Leasehold House


Houses have usually been Freehold – that is having outright ownership of a property and the land it stands upon. However, some New-Build houses have had an increasing trend to join flats and apartments in having Leasehold tenure; such property has a ‘lease’ to own the right to live there for a specified number of years (usually 99 years and upwards) with the Freehold owned by someone else.
As buying a ‘Leasehold’ property means ‘buying’ the right to occupy it for a specific length of time, the consequence is that as a lease gets shorter the property reduces in value and there have been numerous cases of ground rent charges increasing when unexpired leases fall below 70 years. Additionally, mortgage lenders often require a minimum remaining length of Lease upon their loan being redeemed.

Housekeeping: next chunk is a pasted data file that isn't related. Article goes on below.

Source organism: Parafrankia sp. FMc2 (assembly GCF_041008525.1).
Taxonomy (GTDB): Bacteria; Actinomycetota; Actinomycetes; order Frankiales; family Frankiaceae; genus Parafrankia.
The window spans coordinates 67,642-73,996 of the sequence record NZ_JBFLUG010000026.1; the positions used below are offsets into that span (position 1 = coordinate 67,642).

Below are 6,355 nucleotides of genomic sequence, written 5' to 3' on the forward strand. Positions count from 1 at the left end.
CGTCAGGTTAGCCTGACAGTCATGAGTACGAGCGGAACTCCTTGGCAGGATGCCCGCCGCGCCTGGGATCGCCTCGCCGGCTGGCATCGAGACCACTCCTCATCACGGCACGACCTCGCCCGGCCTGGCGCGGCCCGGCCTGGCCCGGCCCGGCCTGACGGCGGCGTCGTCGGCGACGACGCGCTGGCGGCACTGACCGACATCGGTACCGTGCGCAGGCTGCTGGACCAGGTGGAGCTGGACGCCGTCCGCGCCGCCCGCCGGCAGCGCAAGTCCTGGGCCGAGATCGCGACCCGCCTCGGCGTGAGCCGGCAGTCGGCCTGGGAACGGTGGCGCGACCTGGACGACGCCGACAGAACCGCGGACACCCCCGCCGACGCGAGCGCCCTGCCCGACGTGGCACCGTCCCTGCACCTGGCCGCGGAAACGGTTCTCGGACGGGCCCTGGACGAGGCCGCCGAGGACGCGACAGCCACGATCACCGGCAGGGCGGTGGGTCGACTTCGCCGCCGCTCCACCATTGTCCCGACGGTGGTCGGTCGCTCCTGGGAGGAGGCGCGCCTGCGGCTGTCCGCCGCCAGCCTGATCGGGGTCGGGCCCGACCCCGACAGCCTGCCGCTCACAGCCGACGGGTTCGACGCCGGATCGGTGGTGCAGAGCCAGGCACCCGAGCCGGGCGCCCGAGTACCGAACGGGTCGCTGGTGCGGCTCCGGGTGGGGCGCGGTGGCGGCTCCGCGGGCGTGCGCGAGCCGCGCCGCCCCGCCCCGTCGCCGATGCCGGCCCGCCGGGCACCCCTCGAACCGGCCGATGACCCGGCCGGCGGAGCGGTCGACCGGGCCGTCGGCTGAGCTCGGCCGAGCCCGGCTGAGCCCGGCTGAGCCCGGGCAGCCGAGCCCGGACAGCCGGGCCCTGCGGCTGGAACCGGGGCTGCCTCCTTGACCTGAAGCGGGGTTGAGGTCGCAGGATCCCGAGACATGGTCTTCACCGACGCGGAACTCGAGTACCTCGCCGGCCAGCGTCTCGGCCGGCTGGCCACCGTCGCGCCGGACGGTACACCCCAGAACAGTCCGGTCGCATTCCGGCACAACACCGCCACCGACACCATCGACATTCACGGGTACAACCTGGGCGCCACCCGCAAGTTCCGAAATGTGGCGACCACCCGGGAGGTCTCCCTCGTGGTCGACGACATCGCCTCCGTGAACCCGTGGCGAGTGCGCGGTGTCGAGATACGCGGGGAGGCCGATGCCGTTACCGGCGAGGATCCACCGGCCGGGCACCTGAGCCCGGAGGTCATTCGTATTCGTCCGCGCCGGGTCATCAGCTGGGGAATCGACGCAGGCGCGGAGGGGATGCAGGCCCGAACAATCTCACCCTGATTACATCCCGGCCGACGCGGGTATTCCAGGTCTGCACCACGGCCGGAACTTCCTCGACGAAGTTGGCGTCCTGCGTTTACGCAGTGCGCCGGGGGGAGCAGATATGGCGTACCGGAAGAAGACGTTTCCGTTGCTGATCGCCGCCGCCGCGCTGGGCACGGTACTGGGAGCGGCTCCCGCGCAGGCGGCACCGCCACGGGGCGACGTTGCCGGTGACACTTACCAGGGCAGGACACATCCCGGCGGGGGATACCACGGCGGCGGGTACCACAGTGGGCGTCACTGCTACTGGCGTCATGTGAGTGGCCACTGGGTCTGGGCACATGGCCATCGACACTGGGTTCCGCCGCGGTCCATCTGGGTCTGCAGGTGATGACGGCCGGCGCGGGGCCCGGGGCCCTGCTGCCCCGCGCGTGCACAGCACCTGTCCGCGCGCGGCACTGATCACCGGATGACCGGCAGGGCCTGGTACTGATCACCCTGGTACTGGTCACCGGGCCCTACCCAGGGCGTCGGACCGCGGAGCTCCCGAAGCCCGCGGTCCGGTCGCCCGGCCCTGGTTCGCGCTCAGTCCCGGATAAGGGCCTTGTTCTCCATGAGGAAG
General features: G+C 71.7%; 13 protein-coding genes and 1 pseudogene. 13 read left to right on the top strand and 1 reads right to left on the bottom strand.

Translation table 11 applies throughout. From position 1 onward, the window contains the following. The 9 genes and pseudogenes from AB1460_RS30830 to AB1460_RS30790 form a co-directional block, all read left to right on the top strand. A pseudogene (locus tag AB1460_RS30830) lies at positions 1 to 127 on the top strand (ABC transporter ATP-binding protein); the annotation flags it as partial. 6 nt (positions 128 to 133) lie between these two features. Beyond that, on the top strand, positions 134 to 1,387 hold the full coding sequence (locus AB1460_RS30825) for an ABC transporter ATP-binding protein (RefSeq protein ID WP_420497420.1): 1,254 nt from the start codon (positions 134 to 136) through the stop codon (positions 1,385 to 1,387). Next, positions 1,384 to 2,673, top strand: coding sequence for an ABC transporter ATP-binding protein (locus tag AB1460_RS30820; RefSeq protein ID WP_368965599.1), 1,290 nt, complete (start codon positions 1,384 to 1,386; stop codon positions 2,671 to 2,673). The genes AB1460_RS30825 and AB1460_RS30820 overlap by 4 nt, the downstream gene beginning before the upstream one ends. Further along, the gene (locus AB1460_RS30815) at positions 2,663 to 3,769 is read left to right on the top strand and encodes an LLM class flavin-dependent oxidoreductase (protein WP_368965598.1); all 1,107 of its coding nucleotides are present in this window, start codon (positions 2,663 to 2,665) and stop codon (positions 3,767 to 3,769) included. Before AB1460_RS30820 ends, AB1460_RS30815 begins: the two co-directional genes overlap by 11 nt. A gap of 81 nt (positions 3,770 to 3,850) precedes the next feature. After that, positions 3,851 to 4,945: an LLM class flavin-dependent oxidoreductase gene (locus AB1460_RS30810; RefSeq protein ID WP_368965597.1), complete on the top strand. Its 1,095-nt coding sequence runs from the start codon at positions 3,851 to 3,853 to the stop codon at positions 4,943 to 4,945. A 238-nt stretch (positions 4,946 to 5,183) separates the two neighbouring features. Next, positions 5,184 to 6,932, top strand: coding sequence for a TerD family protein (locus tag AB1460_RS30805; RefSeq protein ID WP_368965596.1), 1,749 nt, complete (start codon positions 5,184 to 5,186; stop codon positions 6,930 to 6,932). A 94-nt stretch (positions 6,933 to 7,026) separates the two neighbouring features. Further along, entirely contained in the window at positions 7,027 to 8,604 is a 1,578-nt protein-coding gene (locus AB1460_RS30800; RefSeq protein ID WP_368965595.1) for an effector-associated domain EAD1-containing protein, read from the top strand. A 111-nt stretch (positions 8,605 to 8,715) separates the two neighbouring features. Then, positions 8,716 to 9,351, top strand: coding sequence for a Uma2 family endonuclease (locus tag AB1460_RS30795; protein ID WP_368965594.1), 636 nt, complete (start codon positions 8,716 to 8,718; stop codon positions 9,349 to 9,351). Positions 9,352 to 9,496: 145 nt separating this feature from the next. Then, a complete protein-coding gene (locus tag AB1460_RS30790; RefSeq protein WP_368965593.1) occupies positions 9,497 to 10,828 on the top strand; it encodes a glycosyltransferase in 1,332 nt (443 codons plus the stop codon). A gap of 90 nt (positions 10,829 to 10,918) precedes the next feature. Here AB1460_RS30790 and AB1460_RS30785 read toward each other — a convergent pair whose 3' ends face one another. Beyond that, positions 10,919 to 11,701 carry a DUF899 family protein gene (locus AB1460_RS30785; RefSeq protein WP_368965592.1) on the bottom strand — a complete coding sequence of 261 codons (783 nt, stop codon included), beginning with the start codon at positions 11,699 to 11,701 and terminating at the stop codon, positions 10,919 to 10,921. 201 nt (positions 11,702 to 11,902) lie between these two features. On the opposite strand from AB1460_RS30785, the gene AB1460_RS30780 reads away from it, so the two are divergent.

Not seeking out advice and being armed with knowledge for such purchases could be a case of false economies: Cheap can be expensive.
Article credit: Copyright SUF © 2019.
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